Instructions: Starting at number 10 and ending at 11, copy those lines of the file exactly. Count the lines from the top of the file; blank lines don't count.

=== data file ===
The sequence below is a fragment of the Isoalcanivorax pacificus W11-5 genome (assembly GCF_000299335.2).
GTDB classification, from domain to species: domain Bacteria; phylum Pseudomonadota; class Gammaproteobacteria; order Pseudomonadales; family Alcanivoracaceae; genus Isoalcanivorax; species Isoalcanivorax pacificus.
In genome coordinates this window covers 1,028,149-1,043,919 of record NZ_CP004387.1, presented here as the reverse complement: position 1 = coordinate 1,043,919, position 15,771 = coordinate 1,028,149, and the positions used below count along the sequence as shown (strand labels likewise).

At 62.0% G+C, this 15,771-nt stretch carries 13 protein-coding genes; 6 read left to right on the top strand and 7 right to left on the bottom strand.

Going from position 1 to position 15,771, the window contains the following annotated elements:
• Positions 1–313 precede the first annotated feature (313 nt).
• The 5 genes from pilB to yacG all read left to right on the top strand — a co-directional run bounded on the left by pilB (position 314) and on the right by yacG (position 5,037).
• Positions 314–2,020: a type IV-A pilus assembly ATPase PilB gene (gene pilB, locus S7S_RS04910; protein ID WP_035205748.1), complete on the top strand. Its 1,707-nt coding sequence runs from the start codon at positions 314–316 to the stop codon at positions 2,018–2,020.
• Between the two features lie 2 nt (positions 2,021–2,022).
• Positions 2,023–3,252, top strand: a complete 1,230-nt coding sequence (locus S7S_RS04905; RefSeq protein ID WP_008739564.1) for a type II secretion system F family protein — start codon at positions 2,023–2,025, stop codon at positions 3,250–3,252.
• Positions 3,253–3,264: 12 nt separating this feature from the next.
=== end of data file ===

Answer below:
• Positions 2,023–3,252, top strand: a complete 1,230-nt coding sequence (locus S7S_RS04905; RefSeq protein ID WP_008739564.1) for a type II secretion system F family protein — start codon at positions 2,023–2,025, stop codon at positions 3,250–3,252.
• Positions 3,253–3,264: 12 nt separating this feature from the next.